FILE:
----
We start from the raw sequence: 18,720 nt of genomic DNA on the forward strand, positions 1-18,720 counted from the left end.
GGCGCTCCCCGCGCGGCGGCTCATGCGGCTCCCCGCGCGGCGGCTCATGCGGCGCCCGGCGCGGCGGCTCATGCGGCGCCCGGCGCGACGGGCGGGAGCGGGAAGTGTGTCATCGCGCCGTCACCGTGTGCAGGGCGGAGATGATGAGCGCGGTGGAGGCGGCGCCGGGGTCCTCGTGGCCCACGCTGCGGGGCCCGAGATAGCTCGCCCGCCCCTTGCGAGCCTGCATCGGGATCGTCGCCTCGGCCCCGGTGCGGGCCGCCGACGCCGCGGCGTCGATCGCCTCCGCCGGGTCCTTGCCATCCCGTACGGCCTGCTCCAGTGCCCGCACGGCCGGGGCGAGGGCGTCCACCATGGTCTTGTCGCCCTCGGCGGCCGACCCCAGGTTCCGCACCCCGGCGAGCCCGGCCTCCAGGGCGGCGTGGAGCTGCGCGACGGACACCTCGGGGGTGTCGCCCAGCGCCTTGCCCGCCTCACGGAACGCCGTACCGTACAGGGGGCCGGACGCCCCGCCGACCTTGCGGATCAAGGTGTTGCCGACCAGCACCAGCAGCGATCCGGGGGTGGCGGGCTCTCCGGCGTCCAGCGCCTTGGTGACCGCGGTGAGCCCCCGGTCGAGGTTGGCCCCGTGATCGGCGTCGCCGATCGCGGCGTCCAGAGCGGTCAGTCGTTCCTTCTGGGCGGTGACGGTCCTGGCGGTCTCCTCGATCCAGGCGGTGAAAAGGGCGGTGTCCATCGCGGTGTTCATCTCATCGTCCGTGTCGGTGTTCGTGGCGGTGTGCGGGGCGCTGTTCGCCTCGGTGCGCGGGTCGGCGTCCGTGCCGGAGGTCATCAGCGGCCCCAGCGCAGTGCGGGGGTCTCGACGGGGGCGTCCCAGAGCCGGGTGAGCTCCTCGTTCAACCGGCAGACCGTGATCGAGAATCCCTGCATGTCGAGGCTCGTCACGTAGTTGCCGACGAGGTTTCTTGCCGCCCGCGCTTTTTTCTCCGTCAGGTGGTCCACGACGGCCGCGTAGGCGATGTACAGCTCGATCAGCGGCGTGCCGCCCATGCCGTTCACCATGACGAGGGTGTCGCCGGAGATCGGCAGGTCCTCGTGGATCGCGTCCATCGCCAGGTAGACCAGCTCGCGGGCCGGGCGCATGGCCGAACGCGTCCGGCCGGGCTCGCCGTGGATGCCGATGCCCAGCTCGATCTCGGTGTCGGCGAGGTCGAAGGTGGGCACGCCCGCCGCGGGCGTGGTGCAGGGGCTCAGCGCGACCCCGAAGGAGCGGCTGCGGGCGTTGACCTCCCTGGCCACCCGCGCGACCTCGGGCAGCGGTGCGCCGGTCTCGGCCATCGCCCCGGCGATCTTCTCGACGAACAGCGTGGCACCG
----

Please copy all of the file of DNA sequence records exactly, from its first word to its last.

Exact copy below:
We start from the raw sequence: 18,720 nt of genomic DNA on the forward strand, positions 1-18,720 counted from the left end.
GGCGCTCCCCGCGCGGCGGCTCATGCGGCTCCCCGCGCGGCGGCTCATGCGGCGCCCGGCGCGGCGGCTCATGCGGCGCCCGGCGCGACGGGCGGGAGCGGGAAGTGTGTCATCGCGCCGTCACCGTGTGCAGGGCGGAGATGATGAGCGCGGTGGAGGCGGCGCCGGGGTCCTCGTGGCCCACGCTGCGGGGCCCGAGATAGCTCGCCCGCCCCTTGCGAGCCTGCATCGGGATCGTCGCCTCGGCCCCGGTGCGGGCCGCCGACGCCGCGGCGTCGATCGCCTCCGCCGGGTCCTTGCCATCCCGTACGGCCTGCTCCAGTGCCCGCACGGCCGGGGCGAGGGCGTCCACCATGGTCTTGTCGCCCTCGGCGGCCGACCCCAGGTTCCGCACCCCGGCGAGCCCGGCCTCCAGGGCGGCGTGGAGCTGCGCGACGGACACCTCGGGGGTGTCGCCCAGCGCCTTGCCCGCCTCACGGAACGCCGTACCGTACAGGGGGCCGGACGCCCCGCCGACCTTGCGGATCAAGGTGTTGCCGACCAGCACCAGCAGCGATCCGGGGGTGGCGGGCTCTCCGGCGTCCAGCGCCTTGGTGACCGCGGTGAGCCCCCGGTCGAGGTTGGCCCCGTGATCGGCGTCGCCGATCGCGGCGTCCAGAGCGGTCAGTCGTTCCTTCTGGGCGGTGACGGTCCTGGCGGTCTCCTCGATCCAGGCGGTGAAAAGGGCGGTGTCCATCGCGGTGTTCATCTCATCGTCCGTGTCGGTGTTCGTGGCGGTGTGCGGGGCGCTGTTCGCCTCGGTGCGCGGGTCGGCGTCCGTGCCGGAGGTCATCAGCGGCCCCAGCGCAGTGCGGGGGTCTCGACGGGGGCGTCCCAGAGCCGGGTGAGCTCCTCGTTCAACCGGCAGACCGTGATCGAGAATCCCTGCATGTCGAGGCTCGTCACGTAGTTGCCGACGAGGTTTCTTGCCGCCCGCGCTTTTTTCTCCGTCAGGTGGTCCACGACGGCCGCGTAGGCGATGTACAGCTCGATCAGCGGCGTGCCGCCCATGCCGTTCACCATGACGAGGGTGTCGCCGGAGATCGGCAGGTCCTCGTGGATCGCGTCCATCGCCAGGTAGACCAGCTCGCGGGCCGGGCGCATGGCCGAACGCGTCCGGCCGGGCTCGCCGTGGATGCCGATGCCCAGCTCGATCTCGGTGTCGGCGAGGTCGAAGGTGGGCACGCCCGCCGCGGGCGTGGTGCAGGGGCTCAGCGCGACCCCGAAGGAGCGGCTGCGGGCGTTGACCTCCCTGGCCACCCGCGCGACCTCGGGCAGCGGTGCGCCGGTCTCGGCCATCGCCCCGGCGATCTTCTCGACGAACAGCGTGGCACCG